The 15th annual Beaune Film Forum wrapped on Sunday after aweekend rife with discussion and debate surrounding Thursday's UNESCO vote onthe Convention on the Protection and Promotion of the Diversity of CulturalExpressions.

The UNESCO decision, opposed by only the United States and Israel, givesmember states the ability to promote and protect their cultural identity.

A panel of experts convened on Friday including French culture ministerRenaud Donnedieu de Vabres and Motion Picture Association of America presidentDan Glickman to discuss the convention which will require 30 votes to beratified.

The main source of contention is that the UNESCO move may lead to theimposition of film quotas to protect local industries. Fears were also raised that the treaty is"ambiguous", according to Glickman, particularly in relation to the World TradeOrganization. He told ScreenDaily.comthat "the situation must be monitored."

During the debate, Glickman noted that his first official visit outsidethe US as thenewly installed MPAA head was to Beaune last year. "I think that first visithere was the honeymoon, this one is more like being married for ten or 15years."

He noted: "The MPA believes in the value of diversity. Culturaldiversity is good for business." But, he said, "our concern is that theconvention, on the face of it is more about trade than cultural diversity.UNESCO should not regulate trade."

In high spirits when opening the debate, culture minister Donnedieu deVabres said it was with "immense pride and total conviction," that he welcomedthe vote on the convention. However, he did note that the possibility ofopening up France'ssubsidy system to non-European producers was still on the table.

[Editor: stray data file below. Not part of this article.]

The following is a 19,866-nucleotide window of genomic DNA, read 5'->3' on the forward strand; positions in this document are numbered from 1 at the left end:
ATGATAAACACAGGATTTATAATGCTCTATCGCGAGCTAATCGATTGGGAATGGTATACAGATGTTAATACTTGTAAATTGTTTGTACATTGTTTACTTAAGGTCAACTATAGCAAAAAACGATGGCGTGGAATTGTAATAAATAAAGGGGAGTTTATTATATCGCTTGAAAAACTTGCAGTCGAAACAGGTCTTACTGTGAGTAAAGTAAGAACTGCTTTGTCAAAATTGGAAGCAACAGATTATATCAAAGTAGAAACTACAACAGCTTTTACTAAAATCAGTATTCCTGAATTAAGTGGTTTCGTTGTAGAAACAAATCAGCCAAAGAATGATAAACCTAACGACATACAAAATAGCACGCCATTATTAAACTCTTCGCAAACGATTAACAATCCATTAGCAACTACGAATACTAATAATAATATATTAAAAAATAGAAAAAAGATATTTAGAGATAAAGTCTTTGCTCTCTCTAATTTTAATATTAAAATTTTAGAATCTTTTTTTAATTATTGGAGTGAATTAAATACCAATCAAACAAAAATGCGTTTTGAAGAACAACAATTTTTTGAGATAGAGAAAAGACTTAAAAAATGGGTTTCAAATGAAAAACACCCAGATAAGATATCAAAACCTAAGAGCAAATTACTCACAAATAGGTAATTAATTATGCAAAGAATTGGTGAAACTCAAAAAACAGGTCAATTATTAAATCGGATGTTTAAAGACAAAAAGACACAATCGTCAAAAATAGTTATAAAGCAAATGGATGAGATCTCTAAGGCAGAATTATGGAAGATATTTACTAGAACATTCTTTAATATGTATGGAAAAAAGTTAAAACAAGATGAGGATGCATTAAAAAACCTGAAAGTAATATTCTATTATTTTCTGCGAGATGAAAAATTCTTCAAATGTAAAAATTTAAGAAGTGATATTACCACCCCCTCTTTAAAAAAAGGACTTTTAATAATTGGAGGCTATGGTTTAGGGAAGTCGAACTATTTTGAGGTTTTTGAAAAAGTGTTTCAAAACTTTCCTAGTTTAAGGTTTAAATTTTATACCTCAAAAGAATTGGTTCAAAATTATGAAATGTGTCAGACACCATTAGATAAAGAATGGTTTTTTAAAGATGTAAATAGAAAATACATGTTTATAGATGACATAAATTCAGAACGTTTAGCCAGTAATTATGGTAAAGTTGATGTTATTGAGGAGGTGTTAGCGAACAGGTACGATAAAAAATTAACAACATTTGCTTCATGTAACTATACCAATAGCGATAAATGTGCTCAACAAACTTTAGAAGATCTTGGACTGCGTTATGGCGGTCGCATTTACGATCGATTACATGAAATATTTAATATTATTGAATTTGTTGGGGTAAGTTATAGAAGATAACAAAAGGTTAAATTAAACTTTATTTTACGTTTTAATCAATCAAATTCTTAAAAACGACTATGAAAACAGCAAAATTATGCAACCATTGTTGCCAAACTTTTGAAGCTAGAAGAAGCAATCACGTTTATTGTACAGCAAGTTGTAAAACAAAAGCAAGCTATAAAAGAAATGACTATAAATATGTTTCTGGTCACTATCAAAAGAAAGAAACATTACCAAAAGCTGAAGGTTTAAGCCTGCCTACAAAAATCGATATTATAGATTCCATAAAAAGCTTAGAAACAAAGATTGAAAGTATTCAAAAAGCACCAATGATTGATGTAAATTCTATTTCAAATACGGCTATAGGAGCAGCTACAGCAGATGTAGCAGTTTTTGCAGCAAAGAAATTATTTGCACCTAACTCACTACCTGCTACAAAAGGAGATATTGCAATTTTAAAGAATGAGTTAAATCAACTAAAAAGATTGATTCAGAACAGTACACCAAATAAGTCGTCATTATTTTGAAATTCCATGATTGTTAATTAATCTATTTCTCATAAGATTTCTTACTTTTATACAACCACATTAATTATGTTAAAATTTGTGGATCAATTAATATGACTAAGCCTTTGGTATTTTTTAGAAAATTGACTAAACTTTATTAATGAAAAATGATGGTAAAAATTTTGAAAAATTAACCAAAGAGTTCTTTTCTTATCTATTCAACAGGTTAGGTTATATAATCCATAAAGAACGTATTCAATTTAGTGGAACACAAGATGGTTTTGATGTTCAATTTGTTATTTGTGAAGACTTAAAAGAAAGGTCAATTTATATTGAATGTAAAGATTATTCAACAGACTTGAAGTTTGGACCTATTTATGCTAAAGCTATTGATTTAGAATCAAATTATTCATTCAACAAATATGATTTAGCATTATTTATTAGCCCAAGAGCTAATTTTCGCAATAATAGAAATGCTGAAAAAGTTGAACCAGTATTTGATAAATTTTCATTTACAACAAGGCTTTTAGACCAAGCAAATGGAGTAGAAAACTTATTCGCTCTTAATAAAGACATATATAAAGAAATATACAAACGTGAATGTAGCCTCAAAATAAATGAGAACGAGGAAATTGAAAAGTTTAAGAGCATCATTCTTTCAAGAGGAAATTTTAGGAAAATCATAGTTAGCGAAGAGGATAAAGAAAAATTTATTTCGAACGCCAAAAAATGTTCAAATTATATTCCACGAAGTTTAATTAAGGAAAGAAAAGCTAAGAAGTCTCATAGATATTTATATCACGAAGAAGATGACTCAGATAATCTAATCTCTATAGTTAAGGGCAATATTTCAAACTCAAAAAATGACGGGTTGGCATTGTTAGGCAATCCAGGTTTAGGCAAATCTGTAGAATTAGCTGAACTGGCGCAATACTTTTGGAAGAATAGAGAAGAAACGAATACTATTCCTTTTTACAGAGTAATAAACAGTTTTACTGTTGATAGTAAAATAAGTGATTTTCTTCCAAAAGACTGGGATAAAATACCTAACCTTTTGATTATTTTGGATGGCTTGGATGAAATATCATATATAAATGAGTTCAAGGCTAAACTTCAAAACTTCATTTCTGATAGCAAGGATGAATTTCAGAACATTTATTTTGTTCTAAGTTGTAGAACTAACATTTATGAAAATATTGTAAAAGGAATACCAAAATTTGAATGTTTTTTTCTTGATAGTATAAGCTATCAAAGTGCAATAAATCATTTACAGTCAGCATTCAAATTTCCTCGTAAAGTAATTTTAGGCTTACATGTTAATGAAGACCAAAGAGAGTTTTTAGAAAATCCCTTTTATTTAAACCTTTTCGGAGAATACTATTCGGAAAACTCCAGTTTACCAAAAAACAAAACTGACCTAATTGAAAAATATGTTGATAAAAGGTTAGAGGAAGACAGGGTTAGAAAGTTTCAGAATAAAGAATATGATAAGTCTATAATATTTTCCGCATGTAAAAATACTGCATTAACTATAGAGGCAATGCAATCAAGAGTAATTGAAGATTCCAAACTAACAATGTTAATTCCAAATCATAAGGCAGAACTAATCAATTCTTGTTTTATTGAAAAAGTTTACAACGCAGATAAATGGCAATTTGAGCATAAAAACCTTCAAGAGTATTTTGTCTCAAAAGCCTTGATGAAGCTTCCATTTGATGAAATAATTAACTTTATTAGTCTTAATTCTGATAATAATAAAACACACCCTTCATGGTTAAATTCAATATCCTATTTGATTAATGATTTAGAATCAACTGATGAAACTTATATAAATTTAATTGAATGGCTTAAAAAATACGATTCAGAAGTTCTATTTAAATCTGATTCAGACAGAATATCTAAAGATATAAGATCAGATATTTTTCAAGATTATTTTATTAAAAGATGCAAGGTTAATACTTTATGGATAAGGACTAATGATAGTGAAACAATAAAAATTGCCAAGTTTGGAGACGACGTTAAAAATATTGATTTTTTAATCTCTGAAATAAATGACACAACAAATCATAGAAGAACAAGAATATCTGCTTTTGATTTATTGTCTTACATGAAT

The rest of the weekend forum set in the bucolic Burgundy town washighlighted by discussions on the Television Without Borders directive whichended with filmmakers asking, notably, for a contribution to production frominternet service providers and that online film catalogues have a minimumnumber of European television works

Agreement has also been reached on a gradual warning system againstonline piracy between Internet service providers and the film industry it waslearned over the weekend. Offenders will be notified via a three step systemwhich will see a first warning email followed by a registered letter andfinally fines. A global accord should be reached within a few days according toCNC head Cayla.

The CNC also published a report on piracy which noted that 37.9% offilms released in the period August 2004-July 2005 were pirated on theInternet. Of those, 26.4% were French with 72.7% American. Most of the pirated copies were available, itwas noted, prior to the local video release. Interestingly, fewer films were camcordeddirectly inside theatres with more of the pirating coming from other sources.

It was reported that the video market has surged 20% in terms of volumeover the first nine months of 2005. However, this was at a loss of 5% in termsof cash. DVD revenue remained stable, up 1%, while VHS tumbled by 71.4%. Frenchfilms bumped up to 23.5% of the market while American films dropped by 15.5%.